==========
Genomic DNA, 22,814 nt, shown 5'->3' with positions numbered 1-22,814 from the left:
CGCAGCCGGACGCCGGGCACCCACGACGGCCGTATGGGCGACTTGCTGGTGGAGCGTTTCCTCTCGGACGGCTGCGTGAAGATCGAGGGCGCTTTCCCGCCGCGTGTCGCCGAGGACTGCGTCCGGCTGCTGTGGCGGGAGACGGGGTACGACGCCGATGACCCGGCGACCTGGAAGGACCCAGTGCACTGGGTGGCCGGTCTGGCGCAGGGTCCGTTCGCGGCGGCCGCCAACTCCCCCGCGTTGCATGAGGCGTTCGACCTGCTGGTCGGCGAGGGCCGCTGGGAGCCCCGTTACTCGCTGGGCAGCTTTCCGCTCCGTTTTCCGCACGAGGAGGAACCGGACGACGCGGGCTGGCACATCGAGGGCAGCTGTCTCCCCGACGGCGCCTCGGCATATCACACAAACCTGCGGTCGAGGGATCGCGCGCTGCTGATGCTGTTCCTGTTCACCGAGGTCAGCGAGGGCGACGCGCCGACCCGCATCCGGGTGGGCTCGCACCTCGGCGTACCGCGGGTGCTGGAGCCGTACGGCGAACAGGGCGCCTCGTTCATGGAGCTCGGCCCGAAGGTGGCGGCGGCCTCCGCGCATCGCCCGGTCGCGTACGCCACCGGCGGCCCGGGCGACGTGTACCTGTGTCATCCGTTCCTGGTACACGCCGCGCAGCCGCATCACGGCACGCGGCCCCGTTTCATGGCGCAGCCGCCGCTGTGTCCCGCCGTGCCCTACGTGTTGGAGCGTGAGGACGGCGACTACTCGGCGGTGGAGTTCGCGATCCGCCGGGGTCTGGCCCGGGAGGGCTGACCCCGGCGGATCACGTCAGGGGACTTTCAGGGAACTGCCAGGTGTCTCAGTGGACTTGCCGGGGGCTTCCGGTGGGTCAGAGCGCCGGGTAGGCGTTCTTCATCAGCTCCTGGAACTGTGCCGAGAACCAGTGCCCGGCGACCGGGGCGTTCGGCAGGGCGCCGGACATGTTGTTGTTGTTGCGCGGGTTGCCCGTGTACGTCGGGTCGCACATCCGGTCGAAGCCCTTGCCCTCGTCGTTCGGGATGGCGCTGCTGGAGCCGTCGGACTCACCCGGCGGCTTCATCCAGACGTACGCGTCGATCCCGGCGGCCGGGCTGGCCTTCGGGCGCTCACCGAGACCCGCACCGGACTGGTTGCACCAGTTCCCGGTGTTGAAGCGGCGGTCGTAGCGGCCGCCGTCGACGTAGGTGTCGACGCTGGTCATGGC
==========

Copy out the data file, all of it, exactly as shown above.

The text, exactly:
Genomic DNA, 22,814 nt, shown 5'->3' with positions numbered 1-22,814 from the left:
CGCAGCCGGACGCCGGGCACCCACGACGGCCGTATGGGCGACTTGCTGGTGGAGCGTTTCCTCTCGGACGGCTGCGTGAAGATCGAGGGCGCTTTCCCGCCGCGTGTCGCCGAGGACTGCGTCCGGCTGCTGTGGCGGGAGACGGGGTACGACGCCGATGACCCGGCGACCTGGAAGGACCCAGTGCACTGGGTGGCCGGTCTGGCGCAGGGTCCGTTCGCGGCGGCCGCCAACTCCCCCGCGTTGCATGAGGCGTTCGACCTGCTGGTCGGCGAGGGCCGCTGGGAGCCCCGTTACTCGCTGGGCAGCTTTCCGCTCCGTTTTCCGCACGAGGAGGAACCGGACGACGCGGGCTGGCACATCGAGGGCAGCTGTCTCCCCGACGGCGCCTCGGCATATCACACAAACCTGCGGTCGAGGGATCGCGCGCTGCTGATGCTGTTCCTGTTCACCGAGGTCAGCGAGGGCGACGCGCCGACCCGCATCCGGGTGGGCTCGCACCTCGGCGTACCGCGGGTGCTGGAGCCGTACGGCGAACAGGGCGCCTCGTTCATGGAGCTCGGCCCGAAGGTGGCGGCGGCCTCCGCGCATCGCCCGGTCGCGTACGCCACCGGCGGCCCGGGCGACGTGTACCTGTGTCATCCGTTCCTGGTACACGCCGCGCAGCCGCATCACGGCACGCGGCCCCGTTTCATGGCGCAGCCGCCGCTGTGTCCCGCCGTGCCCTACGTGTTGGAGCGTGAGGACGGCGACTACTCGGCGGTGGAGTTCGCGATCCGCCGGGGTCTGGCCCGGGAGGGCTGACCCCGGCGGATCACGTCAGGGGACTTTCAGGGAACTGCCAGGTGTCTCAGTGGACTTGCCGGGGGCTTCCGGTGGGTCAGAGCGCCGGGTAGGCGTTCTTCATCAGCTCCTGGAACTGTGCCGAGAACCAGTGCCCGGCGACCGGGGCGTTCGGCAGGGCGCCGGACATGTTGTTGTTGTTGCGCGGGTTGCCCGTGTACGTCGGGTCGCACATCCGGTCGAAGCCCTTGCCCTCGTCGTTCGGGATGGCGCTGCTGGAGCCGTCGGACTCACCCGGCGGCTTCATCCAGACGTACGCGTCGATCCCGGCGGCCGGGCTGGCCTTCGGGCGCTCACCGAGACCCGCACCGGACTGGTTGCACCAGTTCCCGGTGTTGAAGCGGCGGTCGTAGCGGCCGCCGTCGACGTAGGTGTCGACGCTGGTCATGGC